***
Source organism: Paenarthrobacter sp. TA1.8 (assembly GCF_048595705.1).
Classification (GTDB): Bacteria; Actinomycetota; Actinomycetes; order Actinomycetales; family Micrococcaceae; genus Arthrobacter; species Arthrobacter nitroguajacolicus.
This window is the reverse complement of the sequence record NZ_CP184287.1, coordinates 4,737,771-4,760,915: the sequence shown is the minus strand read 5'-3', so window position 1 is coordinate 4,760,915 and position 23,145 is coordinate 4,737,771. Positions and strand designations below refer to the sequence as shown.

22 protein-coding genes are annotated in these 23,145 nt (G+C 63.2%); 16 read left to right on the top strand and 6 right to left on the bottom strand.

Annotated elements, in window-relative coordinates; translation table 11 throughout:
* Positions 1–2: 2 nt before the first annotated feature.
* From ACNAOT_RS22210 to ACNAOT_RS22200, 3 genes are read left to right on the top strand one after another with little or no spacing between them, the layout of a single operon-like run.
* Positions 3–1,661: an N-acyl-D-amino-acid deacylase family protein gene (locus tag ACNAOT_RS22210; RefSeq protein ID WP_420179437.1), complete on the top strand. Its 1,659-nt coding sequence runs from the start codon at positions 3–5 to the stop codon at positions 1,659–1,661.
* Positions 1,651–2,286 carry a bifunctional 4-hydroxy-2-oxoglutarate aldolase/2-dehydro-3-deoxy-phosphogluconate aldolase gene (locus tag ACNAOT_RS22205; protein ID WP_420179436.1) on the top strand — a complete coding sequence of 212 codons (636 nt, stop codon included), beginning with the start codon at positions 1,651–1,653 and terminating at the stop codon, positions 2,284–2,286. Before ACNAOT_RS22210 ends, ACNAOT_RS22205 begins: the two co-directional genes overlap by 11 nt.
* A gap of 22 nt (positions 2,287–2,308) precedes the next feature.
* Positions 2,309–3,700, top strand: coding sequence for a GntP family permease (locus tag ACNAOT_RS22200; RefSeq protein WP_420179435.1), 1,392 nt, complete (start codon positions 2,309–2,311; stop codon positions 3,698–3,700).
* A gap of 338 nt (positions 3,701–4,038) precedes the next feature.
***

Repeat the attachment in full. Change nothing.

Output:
Source organism: Paenarthrobacter sp. TA1.8 (assembly GCF_048595705.1).
Classification (GTDB): Bacteria; Actinomycetota; Actinomycetes; order Actinomycetales; family Micrococcaceae; genus Arthrobacter; species Arthrobacter nitroguajacolicus.
This window is the reverse complement of the sequence record NZ_CP184287.1, coordinates 4,737,771-4,760,915: the sequence shown is the minus strand read 5'-3', so window position 1 is coordinate 4,760,915 and position 23,145 is coordinate 4,737,771. Positions and strand designations below refer to the sequence as shown.

22 protein-coding genes are annotated in these 23,145 nt (G+C 63.2%); 16 read left to right on the top strand and 6 right to left on the bottom strand.

Annotated elements, in window-relative coordinates; translation table 11 throughout:
* Positions 1–2: 2 nt before the first annotated feature.
* From ACNAOT_RS22210 to ACNAOT_RS22200, 3 genes are read left to right on the top strand one after another with little or no spacing between them, the layout of a single operon-like run.
* Positions 3–1,661: an N-acyl-D-amino-acid deacylase family protein gene (locus tag ACNAOT_RS22210; RefSeq protein ID WP_420179437.1), complete on the top strand. Its 1,659-nt coding sequence runs from the start codon at positions 3–5 to the stop codon at positions 1,659–1,661.
* Positions 1,651–2,286 carry a bifunctional 4-hydroxy-2-oxoglutarate aldolase/2-dehydro-3-deoxy-phosphogluconate aldolase gene (locus tag ACNAOT_RS22205; protein ID WP_420179436.1) on the top strand — a complete coding sequence of 212 codons (636 nt, stop codon included), beginning with the start codon at positions 1,651–1,653 and terminating at the stop codon, positions 2,284–2,286. Before ACNAOT_RS22210 ends, ACNAOT_RS22205 begins: the two co-directional genes overlap by 11 nt.
* A gap of 22 nt (positions 2,287–2,308) precedes the next feature.
* Positions 2,309–3,700, top strand: coding sequence for a GntP family permease (locus tag ACNAOT_RS22200; RefSeq protein WP_420179435.1), 1,392 nt, complete (start codon positions 2,309–2,311; stop codon positions 3,698–3,700).
* A gap of 338 nt (positions 3,701–4,038) precedes the next feature.